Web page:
Tsa tsas made in the west are generally made of plaster, hydrostone, gypsum or other materials which are not organic and could be considered by some as toxic to the environment. To many Buddhists, the benefit that comes from having these holy objects in a certain location far outweighs their potential environmental impact, but to other people that is not the case. Therefore, we must be respectful of cultural attitudes and place the tsa tsas appropriately within our particular environment.

tsa tsa house 1The best option, then, for placing images not suitable for public viewing is to build a tsa tsa house for them. Alternatively, they could be stored in boxes in one's garage or home, but it is better to place them in a special room or house where others can circumambulate or make offerings to them. Just because they are damaged does not mean that they should not be treated as holy objects worthy of veneration. So if you have some extra land, or if you can find some land owned by a Dharma friend or organization, you can erect a small house or shed, decorate it beautifully on the outside with perfect Buddha images, prayer flags, and so forth, and place the tsa tsas carefully inside, neatly stacked on shelves so that they do not sit on the ground. The tsa tsa house shown in this photo was built by Kendall Magnussen at Land of Medicine Buddha in Soquel, California.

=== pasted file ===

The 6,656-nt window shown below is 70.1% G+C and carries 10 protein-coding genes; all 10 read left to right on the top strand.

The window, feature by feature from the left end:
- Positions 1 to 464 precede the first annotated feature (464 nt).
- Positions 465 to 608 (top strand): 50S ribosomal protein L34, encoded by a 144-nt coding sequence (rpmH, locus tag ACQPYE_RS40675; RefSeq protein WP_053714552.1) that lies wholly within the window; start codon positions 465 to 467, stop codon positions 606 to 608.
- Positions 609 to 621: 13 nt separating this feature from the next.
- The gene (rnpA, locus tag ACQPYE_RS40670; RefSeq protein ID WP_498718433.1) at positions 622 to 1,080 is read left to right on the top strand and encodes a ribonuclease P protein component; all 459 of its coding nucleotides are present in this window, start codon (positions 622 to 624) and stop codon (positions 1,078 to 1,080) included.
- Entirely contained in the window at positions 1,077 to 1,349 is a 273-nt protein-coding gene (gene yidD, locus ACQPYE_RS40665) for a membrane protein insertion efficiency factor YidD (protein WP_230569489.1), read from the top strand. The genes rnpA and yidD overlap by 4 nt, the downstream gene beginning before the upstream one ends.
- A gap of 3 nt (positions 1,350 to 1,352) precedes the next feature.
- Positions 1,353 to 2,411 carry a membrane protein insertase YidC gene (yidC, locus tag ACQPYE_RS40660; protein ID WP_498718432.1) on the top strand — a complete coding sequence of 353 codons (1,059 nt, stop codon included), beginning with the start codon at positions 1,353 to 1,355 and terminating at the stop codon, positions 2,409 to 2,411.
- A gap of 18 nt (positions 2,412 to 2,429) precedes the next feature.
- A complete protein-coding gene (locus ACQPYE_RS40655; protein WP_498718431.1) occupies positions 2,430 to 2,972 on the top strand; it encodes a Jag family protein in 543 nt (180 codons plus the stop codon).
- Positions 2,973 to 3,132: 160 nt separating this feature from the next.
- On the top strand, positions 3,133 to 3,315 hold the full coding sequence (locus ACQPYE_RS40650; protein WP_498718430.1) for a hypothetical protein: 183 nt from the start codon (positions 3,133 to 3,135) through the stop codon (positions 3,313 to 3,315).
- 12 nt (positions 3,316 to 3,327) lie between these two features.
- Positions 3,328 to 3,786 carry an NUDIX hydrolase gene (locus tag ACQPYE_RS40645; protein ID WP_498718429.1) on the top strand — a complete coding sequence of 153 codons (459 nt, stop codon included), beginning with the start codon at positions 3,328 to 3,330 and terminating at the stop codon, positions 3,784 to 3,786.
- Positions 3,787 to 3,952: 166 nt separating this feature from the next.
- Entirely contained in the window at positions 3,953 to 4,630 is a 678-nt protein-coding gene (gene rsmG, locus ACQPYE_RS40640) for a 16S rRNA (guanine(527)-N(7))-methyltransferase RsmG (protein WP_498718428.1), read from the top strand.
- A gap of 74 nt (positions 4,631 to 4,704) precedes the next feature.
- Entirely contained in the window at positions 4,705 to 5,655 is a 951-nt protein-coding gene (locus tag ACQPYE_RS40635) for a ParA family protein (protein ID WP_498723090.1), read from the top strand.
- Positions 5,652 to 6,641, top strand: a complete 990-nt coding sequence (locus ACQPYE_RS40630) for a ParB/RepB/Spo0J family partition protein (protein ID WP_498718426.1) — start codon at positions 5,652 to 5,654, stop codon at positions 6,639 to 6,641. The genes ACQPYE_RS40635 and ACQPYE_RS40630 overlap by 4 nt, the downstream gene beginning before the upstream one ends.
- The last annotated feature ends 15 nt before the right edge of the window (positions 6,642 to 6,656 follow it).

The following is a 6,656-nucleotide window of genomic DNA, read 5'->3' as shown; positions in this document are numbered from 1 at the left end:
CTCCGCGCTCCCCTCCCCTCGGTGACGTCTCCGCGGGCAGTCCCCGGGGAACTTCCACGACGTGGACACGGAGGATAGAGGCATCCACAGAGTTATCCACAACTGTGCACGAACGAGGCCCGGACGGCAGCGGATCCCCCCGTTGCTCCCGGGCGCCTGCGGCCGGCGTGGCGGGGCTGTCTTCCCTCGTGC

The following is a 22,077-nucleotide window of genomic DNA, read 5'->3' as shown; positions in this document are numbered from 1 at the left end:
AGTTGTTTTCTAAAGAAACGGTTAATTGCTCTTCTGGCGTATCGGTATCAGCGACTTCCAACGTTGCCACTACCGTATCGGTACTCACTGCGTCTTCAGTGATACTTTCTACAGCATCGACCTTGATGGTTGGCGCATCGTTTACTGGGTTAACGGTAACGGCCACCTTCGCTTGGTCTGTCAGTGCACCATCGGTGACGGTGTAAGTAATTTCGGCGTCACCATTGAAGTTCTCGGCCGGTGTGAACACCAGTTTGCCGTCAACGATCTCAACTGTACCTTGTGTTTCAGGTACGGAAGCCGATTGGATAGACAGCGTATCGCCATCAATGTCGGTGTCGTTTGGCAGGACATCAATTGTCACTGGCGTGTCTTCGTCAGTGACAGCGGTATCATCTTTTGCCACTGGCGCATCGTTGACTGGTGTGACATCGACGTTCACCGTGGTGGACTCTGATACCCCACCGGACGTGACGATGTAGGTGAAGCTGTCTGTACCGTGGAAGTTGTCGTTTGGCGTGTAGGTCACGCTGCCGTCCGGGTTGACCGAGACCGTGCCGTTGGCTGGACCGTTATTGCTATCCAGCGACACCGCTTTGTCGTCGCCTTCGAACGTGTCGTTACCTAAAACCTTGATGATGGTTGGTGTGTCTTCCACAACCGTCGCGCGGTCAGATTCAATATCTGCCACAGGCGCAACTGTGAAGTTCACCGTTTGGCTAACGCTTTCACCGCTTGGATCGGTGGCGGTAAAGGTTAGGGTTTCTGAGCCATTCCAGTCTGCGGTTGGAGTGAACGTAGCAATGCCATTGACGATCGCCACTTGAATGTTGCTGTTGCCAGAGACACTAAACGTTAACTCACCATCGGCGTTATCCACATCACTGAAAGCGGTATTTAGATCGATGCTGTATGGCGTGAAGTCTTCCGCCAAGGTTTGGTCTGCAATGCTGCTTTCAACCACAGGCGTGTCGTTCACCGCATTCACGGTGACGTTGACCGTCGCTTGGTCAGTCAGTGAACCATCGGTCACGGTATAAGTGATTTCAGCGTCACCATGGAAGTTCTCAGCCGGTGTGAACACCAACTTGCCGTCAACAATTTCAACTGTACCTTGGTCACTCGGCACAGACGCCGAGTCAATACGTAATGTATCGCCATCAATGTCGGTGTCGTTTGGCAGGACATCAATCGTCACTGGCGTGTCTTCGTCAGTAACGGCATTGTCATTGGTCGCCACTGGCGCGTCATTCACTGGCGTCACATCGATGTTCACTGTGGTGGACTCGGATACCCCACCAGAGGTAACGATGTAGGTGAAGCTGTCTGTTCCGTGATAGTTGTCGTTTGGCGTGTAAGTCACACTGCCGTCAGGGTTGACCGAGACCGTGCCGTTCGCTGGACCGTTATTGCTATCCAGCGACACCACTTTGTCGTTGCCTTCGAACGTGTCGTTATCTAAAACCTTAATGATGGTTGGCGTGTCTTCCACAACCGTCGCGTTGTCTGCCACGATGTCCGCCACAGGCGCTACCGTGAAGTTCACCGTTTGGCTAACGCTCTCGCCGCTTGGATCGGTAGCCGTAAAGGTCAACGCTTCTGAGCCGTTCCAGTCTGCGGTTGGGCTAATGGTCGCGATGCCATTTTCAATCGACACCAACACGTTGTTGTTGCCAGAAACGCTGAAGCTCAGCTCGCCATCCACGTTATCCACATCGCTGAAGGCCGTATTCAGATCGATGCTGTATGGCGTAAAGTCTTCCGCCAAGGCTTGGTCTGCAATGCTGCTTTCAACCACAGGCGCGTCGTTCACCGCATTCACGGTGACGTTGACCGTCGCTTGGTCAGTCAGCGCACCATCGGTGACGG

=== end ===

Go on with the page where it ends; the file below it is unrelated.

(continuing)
This is appropriate placement that creates positive karma not only for yourself but also offers the opportunity for others to create positive karma by circumambulating, prostrating or making offerings to the collection of images inside. Tsa tsa houses can be built anywhere that land is available - in a city center, in a garden, in your backyard, or in the woods. Be sure that the tsa tsas inside will not get damaged by water or mildew, if at all possible. And lastly, rejoice that you have created a beautiful shrine that will bless the land and benefit countless beings.